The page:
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'Cypress and Azalea' Landscape Window for 'Carmore', the Residence of Charles E. Rushmore, Woodbury Falls, New York, circa 1908

'Cypress and Azalea' Landscape Window for 'Carmore', the Residence of Charles E. Rushmore, Woodbury Falls, New York, circa 1908
leaded and plated glass
77 1/2 in. (196.8 cm.) high, 77 in. (195.6 cm.) wide (sight)
86 (218.4 cm.) high, 85 3/4 in. (217.8 cm.) wide (framed)
Commissioned by Charles Rushmore, Woodbury Falls, New York, circa 1908.
The Warshawsky Corporate Collection, Chicago.
Tiffany Lamps from the Warshawsky Corporate Collection; Sotheby's, New York, 5 June 1996, lot 193.
Acquired by Ann and Gordon Getty from the above.
A. Duncan, Tiffany Windows, New York, 1980, p. 55, fig. 41 (present lot illustrated).
Special notice
Please note this lot will be moved to Christie’s Fine Art Storage Services (CFASS in Red Hook, Brooklyn) at 5pm on the last day of the sale. Lots may not be collected during the day of their move to Christie’s Fine Art Storage Services. Please consult the Lot Collection Notice for collection information. This sheet is available from the Bidder Registration staff, Purchaser Payments or the Packing Desk and will be sent with your invoice.

Brought to you by

Elizabeth Seigel
Elizabeth Seigel Vice President, Specialist, Head of Private and Iconic Collections

Lot Essay

Charles E. Rushmore and Jeannette Carpenter Rushmore sought peace and solace when they traveled to the Catskill Mountains near West Point in the early 1900s. Jeannette greatly enjoyed the fresh mountain air, prompting Charles to begin acquiring large swathes of land in Woodbury, New York. In 1908, the couple began to build a large Spanish Colonial home in Woodbury Falls on 1500 acres of land. The couple named the home Carmore, a portmanteau of Jeannette’s maiden name and Rushmore, a beautiful representation of their mutual fondness of their lush new oasis in the mountains. The couple hired Tiffany Studios to produce a clock for the home’s tower and the present lot, a grand window to bring some of the beauty which initially captivated them, into their new home.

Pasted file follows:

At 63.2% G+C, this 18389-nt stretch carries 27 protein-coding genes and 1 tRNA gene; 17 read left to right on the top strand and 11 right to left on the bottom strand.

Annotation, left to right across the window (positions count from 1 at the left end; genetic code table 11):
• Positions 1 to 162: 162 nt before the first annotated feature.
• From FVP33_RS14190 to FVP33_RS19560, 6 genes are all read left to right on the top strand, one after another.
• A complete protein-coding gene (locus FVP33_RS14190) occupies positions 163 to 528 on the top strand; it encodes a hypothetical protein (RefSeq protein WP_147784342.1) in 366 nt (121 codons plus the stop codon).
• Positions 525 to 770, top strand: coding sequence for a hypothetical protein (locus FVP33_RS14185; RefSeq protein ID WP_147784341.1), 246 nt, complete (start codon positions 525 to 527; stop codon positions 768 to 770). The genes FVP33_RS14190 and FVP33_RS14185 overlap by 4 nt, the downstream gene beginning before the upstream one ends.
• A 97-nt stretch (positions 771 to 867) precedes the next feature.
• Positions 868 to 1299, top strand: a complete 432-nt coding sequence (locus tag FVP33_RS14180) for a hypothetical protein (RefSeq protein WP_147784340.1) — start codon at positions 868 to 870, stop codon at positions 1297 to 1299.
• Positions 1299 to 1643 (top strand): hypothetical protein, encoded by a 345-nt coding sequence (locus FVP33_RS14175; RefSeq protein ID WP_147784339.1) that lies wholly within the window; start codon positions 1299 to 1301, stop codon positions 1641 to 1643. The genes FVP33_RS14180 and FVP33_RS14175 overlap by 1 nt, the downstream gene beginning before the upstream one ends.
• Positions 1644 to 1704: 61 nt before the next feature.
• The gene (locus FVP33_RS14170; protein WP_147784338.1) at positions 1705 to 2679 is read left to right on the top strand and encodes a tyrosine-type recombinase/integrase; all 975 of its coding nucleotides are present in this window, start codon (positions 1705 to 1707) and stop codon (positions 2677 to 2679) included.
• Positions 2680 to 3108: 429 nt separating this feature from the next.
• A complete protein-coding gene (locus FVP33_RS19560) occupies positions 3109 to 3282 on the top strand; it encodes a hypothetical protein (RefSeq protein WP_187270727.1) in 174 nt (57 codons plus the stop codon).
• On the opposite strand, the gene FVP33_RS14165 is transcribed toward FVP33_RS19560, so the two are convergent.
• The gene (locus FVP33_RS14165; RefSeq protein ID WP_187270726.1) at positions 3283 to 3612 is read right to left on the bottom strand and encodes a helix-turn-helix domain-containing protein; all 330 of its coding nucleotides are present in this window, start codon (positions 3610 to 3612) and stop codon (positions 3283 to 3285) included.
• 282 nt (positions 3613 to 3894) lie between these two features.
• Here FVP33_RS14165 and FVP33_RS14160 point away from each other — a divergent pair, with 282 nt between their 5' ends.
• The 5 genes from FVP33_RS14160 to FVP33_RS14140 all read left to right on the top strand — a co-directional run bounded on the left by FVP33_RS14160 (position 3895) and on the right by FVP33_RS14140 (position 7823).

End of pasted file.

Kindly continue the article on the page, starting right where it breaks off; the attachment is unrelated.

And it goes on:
The sylvan landscape depicting cypress trees against distant purple mountains illustrates the landscape that captivated the Rushmore’s over one hundred years ago. Mount Schunnemunk, possibly the peak in the distance, was within Rushmore’s property. A stream flows in the left foreground, disappearing between the mountains. A lush growth of blooming azaleas swells in the lower right corner creating a blossoming Spring-time scene. Above all is a peaceful blue sky with shades of light yellow and deep lavender when illuminated. The overall effect is peaceful and restorative, a tranquil respite from the chaos of the city.

The sky, faraway mountains, hills, and water are beautifully rendered in multicolored opalescent glass. Greens, pinks, and yellows hint at grass and flowers, while the dream-like mountains shimmer in cobalt and deep purple. Mottled glass on the hillsides under the trees creates the effect of dappled sunlight coming through leaves. Streaky glass accentuates the delicate fuchsia and lavender azalea petals surrounded by green almond-shaped leaves. Below the bed of flowers, brown and green confetti glass imitates the variegated ground below the shrubs.

Streamer glass, colored glass into which hot glass is poured in striations, lends an astonishing vitality to the trees and branches. A thoughtful selection of streamer glass creates dimension in the forest of trees and branches cascading down the mountain. The brown striations in the trees on the right mimic branches in an impressionistic rendering. The effect is so skillfully rendered that it ultimately results in a beautifully stylized depiction of the view so beloved by the Rushmores.

– Julie L. Sloan, consultant in stained glass, writes about windows from her home in Lake Placid, New York. She works on stained-glass conservation projects as well, including Frank Lloyd Wright's Unity Temple and The Riverside Church in New York.

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